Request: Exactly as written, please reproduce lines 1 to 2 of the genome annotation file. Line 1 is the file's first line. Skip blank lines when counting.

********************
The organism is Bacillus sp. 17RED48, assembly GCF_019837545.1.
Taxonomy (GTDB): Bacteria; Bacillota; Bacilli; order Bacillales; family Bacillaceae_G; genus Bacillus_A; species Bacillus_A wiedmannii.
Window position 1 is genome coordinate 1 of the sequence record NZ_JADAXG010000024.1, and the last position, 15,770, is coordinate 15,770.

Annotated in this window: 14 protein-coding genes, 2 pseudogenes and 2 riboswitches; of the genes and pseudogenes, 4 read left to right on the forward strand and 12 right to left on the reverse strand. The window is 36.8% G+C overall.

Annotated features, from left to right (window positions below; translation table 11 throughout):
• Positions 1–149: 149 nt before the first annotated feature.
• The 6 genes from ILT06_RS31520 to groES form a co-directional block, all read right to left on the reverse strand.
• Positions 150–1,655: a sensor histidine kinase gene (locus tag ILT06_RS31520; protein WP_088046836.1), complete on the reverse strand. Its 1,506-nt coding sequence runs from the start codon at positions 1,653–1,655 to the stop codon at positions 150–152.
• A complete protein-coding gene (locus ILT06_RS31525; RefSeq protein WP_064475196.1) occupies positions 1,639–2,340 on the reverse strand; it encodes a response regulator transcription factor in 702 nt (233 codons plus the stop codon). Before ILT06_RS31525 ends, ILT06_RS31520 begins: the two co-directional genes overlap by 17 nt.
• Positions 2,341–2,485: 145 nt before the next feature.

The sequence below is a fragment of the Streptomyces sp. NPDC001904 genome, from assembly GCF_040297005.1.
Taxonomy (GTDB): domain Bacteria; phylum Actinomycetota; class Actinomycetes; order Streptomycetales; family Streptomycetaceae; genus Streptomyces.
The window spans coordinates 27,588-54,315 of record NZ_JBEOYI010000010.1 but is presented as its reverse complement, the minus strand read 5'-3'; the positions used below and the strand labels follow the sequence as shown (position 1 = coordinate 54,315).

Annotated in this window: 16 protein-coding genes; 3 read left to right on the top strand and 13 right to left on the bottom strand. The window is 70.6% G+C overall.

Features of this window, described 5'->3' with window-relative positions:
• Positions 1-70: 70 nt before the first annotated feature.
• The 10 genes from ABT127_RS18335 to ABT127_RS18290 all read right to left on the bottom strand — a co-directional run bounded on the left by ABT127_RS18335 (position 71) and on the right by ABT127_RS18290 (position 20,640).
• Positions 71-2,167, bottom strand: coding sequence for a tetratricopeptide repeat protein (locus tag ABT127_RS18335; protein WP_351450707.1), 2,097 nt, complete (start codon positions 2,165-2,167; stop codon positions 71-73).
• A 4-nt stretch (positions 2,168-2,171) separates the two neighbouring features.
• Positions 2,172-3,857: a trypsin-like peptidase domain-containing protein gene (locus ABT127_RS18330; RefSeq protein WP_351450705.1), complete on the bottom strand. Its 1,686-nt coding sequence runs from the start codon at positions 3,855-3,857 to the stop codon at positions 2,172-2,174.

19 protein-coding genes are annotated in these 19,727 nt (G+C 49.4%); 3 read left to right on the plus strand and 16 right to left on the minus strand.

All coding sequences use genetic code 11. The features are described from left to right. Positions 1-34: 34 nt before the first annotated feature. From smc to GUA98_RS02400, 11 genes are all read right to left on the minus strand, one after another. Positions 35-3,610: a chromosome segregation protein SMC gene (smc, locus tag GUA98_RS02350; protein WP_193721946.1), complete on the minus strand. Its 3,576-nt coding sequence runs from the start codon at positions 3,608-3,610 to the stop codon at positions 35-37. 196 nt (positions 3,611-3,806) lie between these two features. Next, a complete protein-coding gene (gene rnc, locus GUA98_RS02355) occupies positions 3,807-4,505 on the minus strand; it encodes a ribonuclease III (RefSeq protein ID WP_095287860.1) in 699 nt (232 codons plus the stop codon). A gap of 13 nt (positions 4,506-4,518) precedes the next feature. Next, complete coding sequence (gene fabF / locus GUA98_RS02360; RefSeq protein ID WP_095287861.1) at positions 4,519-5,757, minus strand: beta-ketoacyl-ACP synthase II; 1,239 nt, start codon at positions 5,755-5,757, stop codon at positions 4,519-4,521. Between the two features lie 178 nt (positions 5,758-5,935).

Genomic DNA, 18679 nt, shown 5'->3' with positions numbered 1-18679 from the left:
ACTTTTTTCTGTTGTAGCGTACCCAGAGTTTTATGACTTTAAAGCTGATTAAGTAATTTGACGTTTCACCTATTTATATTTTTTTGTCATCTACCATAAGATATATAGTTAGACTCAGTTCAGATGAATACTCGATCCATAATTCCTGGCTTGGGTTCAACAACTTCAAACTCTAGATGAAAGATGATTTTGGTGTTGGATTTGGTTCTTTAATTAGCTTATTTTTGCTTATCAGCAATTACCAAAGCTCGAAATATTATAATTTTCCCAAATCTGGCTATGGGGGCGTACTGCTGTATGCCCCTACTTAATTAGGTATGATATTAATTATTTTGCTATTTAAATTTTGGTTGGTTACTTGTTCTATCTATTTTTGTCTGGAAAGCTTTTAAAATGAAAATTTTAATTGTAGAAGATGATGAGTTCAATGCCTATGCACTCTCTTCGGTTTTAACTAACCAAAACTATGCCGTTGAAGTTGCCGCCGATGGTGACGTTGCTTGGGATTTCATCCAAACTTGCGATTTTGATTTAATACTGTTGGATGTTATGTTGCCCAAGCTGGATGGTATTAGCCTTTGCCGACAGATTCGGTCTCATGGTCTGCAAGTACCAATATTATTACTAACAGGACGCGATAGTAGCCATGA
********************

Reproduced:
The organism is Bacillus sp. 17RED48, assembly GCF_019837545.1.
Taxonomy (GTDB): Bacteria; Bacillota; Bacilli; order Bacillales; family Bacillaceae_G; genus Bacillus_A; species Bacillus_A wiedmannii.